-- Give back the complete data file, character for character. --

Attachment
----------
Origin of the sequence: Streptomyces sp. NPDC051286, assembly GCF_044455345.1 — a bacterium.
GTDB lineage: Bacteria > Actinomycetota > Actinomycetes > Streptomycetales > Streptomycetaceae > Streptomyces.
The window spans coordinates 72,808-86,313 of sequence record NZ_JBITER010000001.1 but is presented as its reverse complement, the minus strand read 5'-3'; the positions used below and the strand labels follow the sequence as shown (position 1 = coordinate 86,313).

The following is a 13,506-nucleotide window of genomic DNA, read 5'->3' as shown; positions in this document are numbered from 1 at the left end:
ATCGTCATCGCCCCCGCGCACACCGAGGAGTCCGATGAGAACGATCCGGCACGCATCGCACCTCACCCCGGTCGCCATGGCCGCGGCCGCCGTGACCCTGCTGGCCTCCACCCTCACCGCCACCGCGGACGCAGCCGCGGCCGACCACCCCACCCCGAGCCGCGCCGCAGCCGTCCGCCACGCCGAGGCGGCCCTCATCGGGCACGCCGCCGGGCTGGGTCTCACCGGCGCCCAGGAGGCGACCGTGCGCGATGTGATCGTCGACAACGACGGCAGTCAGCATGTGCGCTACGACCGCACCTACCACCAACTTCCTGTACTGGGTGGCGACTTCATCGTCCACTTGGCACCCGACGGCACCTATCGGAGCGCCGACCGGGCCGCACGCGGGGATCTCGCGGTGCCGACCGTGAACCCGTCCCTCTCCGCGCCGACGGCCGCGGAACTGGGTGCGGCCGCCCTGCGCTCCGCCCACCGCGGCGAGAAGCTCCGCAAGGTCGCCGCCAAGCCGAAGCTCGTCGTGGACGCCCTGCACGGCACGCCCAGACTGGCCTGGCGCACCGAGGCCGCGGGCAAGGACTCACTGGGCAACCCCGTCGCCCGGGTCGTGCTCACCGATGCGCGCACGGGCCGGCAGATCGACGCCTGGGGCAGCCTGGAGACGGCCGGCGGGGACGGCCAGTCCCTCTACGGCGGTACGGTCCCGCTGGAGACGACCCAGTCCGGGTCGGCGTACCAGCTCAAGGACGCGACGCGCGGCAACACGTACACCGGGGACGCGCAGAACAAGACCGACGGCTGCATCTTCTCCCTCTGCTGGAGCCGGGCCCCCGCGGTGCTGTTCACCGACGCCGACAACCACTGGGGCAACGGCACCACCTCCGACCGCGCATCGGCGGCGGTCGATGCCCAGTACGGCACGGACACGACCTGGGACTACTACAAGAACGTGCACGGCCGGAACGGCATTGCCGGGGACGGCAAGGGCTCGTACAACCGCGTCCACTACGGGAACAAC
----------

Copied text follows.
Origin of the sequence: Streptomyces sp. NPDC051286, assembly GCF_044455345.1 — a bacterium.
GTDB lineage: Bacteria > Actinomycetota > Actinomycetes > Streptomycetales > Streptomycetaceae > Streptomyces.
The window spans coordinates 72,808-86,313 of sequence record NZ_JBITER010000001.1 but is presented as its reverse complement, the minus strand read 5'-3'; the positions used below and the strand labels follow the sequence as shown (position 1 = coordinate 86,313).

The following is a 13,506-nucleotide window of genomic DNA, read 5'->3' as shown; positions in this document are numbered from 1 at the left end:
ATCGTCATCGCCCCCGCGCACACCGAGGAGTCCGATGAGAACGATCCGGCACGCATCGCACCTCACCCCGGTCGCCATGGCCGCGGCCGCCGTGACCCTGCTGGCCTCCACCCTCACCGCCACCGCGGACGCAGCCGCGGCCGACCACCCCACCCCGAGCCGCGCCGCAGCCGTCCGCCACGCCGAGGCGGCCCTCATCGGGCACGCCGCCGGGCTGGGTCTCACCGGCGCCCAGGAGGCGACCGTGCGCGATGTGATCGTCGACAACGACGGCAGTCAGCATGTGCGCTACGACCGCACCTACCACCAACTTCCTGTACTGGGTGGCGACTTCATCGTCCACTTGGCACCCGACGGCACCTATCGGAGCGCCGACCGGGCCGCACGCGGGGATCTCGCGGTGCCGACCGTGAACCCGTCCCTCTCCGCGCCGACGGCCGCGGAACTGGGTGCGGCCGCCCTGCGCTCCGCCCACCGCGGCGAGAAGCTCCGCAAGGTCGCCGCCAAGCCGAAGCTCGTCGTGGACGCCCTGCACGGCACGCCCAGACTGGCCTGGCGCACCGAGGCCGCGGGCAAGGACTCACTGGGCAACCCCGTCGCCCGGGTCGTGCTCACCGATGCGCGCACGGGCCGGCAGATCGACGCCTGGGGCAGCCTGGAGACGGCCGGCGGGGACGGCCAGTCCCTCTACGGCGGTACGGTCCCGCTGGAGACGACCCAGTCCGGGTCGGCGTACCAGCTCAAGGACGCGACGCGCGGCAACACGTACACCGGGGACGCGCAGAACAAGACCGACGGCTGCATCTTCTCCCTCTGCTGGAGCCGGGCCCCCGCGGTGCTGTTCACCGACGCCGACAACCACTGGGGCAACGGCACCACCTCCGACCGCGCATCGGCGGCGGTCGATGCCCAGTACGGCACGGACACGACCTGGGACTACTACAAGAACGTGCACGGCCGGAACGGCATTGCCGGGGACGGCAAGGGCTCGTACAACCGCGTCCACTACGGGAACAAC